Table 2. Clinical trials in psoriatic arthritis.
Primary OutcomePrimary Endpoint (Weeks)ACR20
TNF-α inhibitors
Antoni et al.
(N = 200) [36]
IFX vs. PBOcsDMARD-IR or NSAID-IR046ACR20 1458 (IFX) vs. 11 (PBO) *
Mease et al.
(N = 205) [35]
ETN vs. PBONSAID-IR041ACR20 1259 (ETN) vs. 15 (PBO) *
Mease et al.
(ADEPT) (N = 313) [34]
ADA vs. PBONSAID-IR050.5ACR20 1258(ADA) vs. 14 (PBO) *
Kavanaugh et al. (GO-REVEAL)
(N = 405) [37]
GOL (50 mg, 100 mg) vs. PBONSAID-IR048ACR20 2448 (combined) vs. 9 (PBO) *
Mease et al. (RAPID-PsA)
(N = 409) [38]
CTZ (200 mg Q2W, 400 mg Q4W) vs. PBOcsDMARD-IRNR 38.9 prior TNFi64ACR201258 (Q2W)
51.9 (Q4W) vs. 24.3 (PBO) *
IL-12, 23p40 inhibitor
McInnes et al. (PSUMMIT 1) (N = 615) [55]UST (45 mg, 90 mg) vs. PBOcsDMARD-IR048ACR202442.4 (45 mg)
49.5 (90 mg)
22.8 (PBO) *
Ritchlin et al. (PSUMMIT 2) (N = 312) [56]UST (45 mg, 90 mg) vs. PBOMixed csDMARD-IR/TNFi-IR57.750ACR202443.8 (combined) 20.2 (PBO) *
Il-23p19 inhibitors
Deodhar et al. (DISCOVER-1) (N = 381) [67]GKM (Q4W, Q8W) vs. PBOMixed csDMARD-IR/Apremilast-IR/TNFi-IR1255ACR202459 (Q4W)
52 (Q8W)
22 (PBO) *
Mease et al. (DISCOVER-2) (N = 739) [68]GKM (Q4W, Q8W) vs. PBOcsDMARD-IR060ACR202464 (Q4W)
64 (Q8W)
33 (PBO) *
Coates et al. (COSMOS) (N = 285) [73]GKM vs. PBOTNFi-IR8455ACR202444.4 (GKM) vs. 19.8 (PBO) *
Kristensen et al.
(KEEPsAKE-1) (N = 964) [141]
RKM vs. PBOcsDMARD-IR065.2ACR202457.3 (RKM) vs. 33.5 (PBO) *
Östör et al. (KEEPsAKE-2) (N = 443) [142]RKM vs. PBOMixed csDMARD-IR/Bio-IR4647.1ACR202451.3 (RKM) vs. 26.5 (PBO) *
Il-17A inhibitors
Mease et al. (FUTURE 1) (N = 606) [88]SEC (150 mg, 75 mg) vs. PBOMixed csDMARD-IR/TNFi-IR29.461ACR202450 (150 mg)
50.5 (75 mg)
17.3 (PBO)
McInnes et al.
(FUTURE 2) (N = 397) [89]
SEC (300 mg, 150 mg, 75 mg) vs. PBOMixed csDMARD-IR/TNFi-IR3547ACR202454 (300 mg)
51 (150 mg)
29 (75 mg)
15 (PBO) *
McInnes et al.
(N = 853) [107]
SEC vs. ADAcsDMARD-IR085ACR205267 (SEC)
62 (ADA)
Mease et al. (SPIRIT-P1)
(N = 417) [103]
IXE (Q2W, Q4W) vs. PBO vs. ADA (reference arm)csDMARD-IR054.2ACR202462.1 (Q2W)
57.9 (Q4W)
30.2 (PBO) *
57.4 (ADA)
Nash et al. (SPIRIT-P2)
(N = 363) [102]
IXE (Q2W, Q4W) vs. PBOTNFi-IR9141ACR202448 (Q2W)
53 (Q4W)
20 (PBO) *
IL-17RA inhibitor
Mease et al.
(AMVISION-1 and AMVISION-2) (N = 962) [108]
Brodalumab (140 mg, 210 mg) vs. PBOMixed csDMARD-IR/Bio-IRNRNRACR201645.8 (140 mg)
47.9 (210 mg)
20.9 (PBO) *
IL-17A/F inhibitor
McInnes et al. (BE-OPTIMAL)
(N = 852) [113]
BKM vs. PBO vs. ADA (reference arm)csDMARD-IR058ACR50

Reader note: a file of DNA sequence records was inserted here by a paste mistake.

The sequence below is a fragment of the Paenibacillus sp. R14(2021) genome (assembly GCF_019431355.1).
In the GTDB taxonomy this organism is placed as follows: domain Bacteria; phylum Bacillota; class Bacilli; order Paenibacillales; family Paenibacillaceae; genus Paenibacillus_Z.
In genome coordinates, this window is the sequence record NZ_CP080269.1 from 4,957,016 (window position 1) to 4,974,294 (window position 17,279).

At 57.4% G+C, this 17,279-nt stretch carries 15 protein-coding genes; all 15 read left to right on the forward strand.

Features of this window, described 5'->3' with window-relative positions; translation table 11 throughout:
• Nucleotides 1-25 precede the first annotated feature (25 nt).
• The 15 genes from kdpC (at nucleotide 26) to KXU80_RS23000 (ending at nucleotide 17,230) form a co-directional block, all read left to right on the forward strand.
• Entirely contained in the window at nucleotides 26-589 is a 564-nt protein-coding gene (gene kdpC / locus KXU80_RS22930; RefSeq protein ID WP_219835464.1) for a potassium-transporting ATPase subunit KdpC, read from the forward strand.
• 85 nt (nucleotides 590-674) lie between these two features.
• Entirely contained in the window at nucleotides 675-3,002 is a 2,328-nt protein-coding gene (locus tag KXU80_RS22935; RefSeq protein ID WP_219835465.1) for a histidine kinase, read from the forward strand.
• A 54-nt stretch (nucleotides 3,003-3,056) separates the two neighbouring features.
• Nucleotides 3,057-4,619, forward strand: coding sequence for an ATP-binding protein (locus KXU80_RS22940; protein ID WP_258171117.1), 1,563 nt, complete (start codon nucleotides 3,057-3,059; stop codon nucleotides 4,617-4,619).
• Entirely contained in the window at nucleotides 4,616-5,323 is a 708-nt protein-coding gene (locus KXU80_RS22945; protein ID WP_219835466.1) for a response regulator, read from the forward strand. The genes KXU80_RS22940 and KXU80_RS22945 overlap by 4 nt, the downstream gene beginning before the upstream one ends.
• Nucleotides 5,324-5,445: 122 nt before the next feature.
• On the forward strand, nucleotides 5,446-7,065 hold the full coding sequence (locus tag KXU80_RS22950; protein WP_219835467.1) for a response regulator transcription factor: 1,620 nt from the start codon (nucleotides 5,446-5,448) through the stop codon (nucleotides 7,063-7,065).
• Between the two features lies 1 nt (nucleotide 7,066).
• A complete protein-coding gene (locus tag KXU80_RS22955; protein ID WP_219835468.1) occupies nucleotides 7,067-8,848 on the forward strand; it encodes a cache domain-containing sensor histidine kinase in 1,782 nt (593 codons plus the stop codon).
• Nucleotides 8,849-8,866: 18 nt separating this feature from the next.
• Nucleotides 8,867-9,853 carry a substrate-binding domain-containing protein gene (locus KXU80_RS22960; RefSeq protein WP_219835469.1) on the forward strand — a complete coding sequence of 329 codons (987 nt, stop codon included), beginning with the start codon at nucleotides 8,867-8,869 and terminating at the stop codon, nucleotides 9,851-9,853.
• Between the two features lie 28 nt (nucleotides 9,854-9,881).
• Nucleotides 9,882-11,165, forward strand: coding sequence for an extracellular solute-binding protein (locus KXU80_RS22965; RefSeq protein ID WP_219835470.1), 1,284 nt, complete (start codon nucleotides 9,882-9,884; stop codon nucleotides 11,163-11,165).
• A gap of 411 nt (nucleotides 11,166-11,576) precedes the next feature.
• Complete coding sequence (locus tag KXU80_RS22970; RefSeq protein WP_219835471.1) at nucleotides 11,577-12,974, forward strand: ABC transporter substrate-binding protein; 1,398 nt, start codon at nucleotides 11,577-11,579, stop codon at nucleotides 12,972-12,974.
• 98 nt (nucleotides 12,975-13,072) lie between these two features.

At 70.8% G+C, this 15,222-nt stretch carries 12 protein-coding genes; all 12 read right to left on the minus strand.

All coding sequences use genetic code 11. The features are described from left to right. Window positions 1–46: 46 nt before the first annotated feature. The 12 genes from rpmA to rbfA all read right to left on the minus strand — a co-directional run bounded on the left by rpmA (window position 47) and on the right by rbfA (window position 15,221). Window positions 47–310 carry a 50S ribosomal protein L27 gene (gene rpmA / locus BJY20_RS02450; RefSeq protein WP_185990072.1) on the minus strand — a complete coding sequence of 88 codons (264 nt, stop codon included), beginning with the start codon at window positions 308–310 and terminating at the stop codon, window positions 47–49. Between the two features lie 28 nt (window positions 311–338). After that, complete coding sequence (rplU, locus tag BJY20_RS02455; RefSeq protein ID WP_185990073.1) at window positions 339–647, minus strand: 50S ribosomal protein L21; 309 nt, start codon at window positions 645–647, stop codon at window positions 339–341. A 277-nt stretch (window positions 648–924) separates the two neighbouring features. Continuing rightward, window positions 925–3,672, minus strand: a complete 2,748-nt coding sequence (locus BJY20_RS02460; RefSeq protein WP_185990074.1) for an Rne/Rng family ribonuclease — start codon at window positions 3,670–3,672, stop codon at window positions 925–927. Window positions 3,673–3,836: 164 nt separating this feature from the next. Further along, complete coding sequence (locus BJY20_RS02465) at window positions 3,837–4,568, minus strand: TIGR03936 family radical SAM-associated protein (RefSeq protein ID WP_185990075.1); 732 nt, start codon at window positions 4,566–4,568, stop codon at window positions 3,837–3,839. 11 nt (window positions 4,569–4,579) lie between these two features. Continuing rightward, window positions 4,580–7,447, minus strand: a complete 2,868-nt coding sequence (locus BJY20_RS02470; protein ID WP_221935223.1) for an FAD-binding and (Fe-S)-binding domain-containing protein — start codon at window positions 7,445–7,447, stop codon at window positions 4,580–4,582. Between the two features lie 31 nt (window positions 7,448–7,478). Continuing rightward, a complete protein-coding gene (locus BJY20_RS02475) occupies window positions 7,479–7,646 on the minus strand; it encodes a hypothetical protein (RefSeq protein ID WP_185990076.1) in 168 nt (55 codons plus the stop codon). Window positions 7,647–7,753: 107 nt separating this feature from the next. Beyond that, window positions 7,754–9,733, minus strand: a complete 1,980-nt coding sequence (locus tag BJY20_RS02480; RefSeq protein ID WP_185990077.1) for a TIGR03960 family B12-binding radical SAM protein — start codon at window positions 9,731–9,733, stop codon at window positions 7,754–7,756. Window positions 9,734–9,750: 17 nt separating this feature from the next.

(44% BKZ vs. 10% PBO) *
1662.2 (BKZ) vs. 24 (PBO) *
68.6 (ADA)
Merola et al. (BE-COMPLETE) (N = 400) [114]BKM vs. PBOTNFi-IR8843ACR50
(43% BKZ vs. 7% PBO) *
1667 (BKZ) vs. 15.8 (PBO) *
JAK inhibitors
Mease et al. (OPAL Broaden)
(N = 422) [121]
TOFA (5 mg BD, 10 mg BD) vs. PBO vs. ADA (reference arm)csDMARD-IR084ACR201250 (5 mg) vs. 61 (10 mg) vs. 33 (PBO) *
52% (ADA)
Gladman et al. (OPAL Beyond)
(N = 394) [122]
TOFA (5 mg BD, 10 mg BD) vs. PBOTNFi-IR10073ACR201250 (5 mg) vs. 47 (10 mg) vs. 24 (PBO) *
McInnes et al. (SELECT-PsA 1) (N = 1704) [126]UPA (15 mg, 30 mg) vs. PBO vs. ADA (reference arm)csDMARD-IR084ACR201270.6 (15 mg) vs. 78.5 (30 mg) vs. 36.2 (PBO) *
65 (ADA)
Mease et al. (SELECT-PSA 2)
(N = 641) [127]
UPA (15 mg, 30 mg) vs. PBOBio-IRNR
92% Bio-IR
37ACR201256.9 (15 mg) vs. 63.8 (30 mg) vs. 24.1 (PBO) *
Mease et al. (EQUATOR)
(N = 131) [128]
Filgotinib vs. PBOcsDMARD-IR055ACR201680 (filgotinib) vs. 33 (PBO) *
Other targets
Mease et al.
(N = 203) [133]
Deucravacitinib (6 mg, 12 mg) vs. PBOMixed csDMARD-IR/TNFi-IRNR 15.8% prior TNFi54.7ACR201652.9 (6 mg) vs. 62.7 (12 mg) vs. 31.8 (PBO) *
Mease et al.
(N = 424) [134]
ABA vs. PBOMixed csDMARD-IR/TNFi-IR6160ACR202439.4 (ABA) vs. 22.3 (PBO) *
* Statistically significant result; MTX, methotrexate; TNFi-IR, tumour necrosis factor inhibitor inadequate response; csDMARD-IR, conventional synthetic disease modifying anti-rheumatic drug inadequate response; Bio-IR, biologic inadequate response; NSAID-IR, non-steroidal anti-inflammatory drug inadequate response; IFX, infliximab; PBO, placebo; ETN, etanercept; ADA, adalimumab; GOL, golimumab; CTZ, certolizumab pegol; UST, ustekinumab; GKM, guselkumab; RKM, rizankisumab; SEC, secukinumab; IXE, ixekizumab; BKM, bimekizumab; TOFA, tofacitinib; UPA, upadacitinib; ABA, abatacept.
Disclaimer/Publisher’s Note: The statements, opinions and data contained in all publications are solely those of the individual author(s) and contributor(s) and not of MDPI and/or the editor(s). MDPI and/or the editor(s) disclaim responsibility for any injury to people or property resulting from any ideas, methods, instructions or products referred to in the content.

Share and Cite

MDPI and ACS Style

Sundanum, S.; Orr, C.; Veale, D. Targeted Therapies in Psoriatic Arthritis—An Update. Int. J. Mol. Sci. 2023, 24, 6384.

AMA Style

Sundanum S, Orr C, Veale D. Targeted Therapies in Psoriatic Arthritis—An Update. International Journal of Molecular Sciences. 2023; 24(7):6384.

Chicago/Turabian Style

Sundanum, Sonia, Carl Orr, and Douglas Veale. 2023. "Targeted Therapies in Psoriatic Arthritis—An Update" International Journal of Molecular Sciences 24, no. 7: 6384.

Note that from the first issue of 2016, this journal uses article numbers instead of page numbers. See further details here.

Article Metrics

Back to TopTop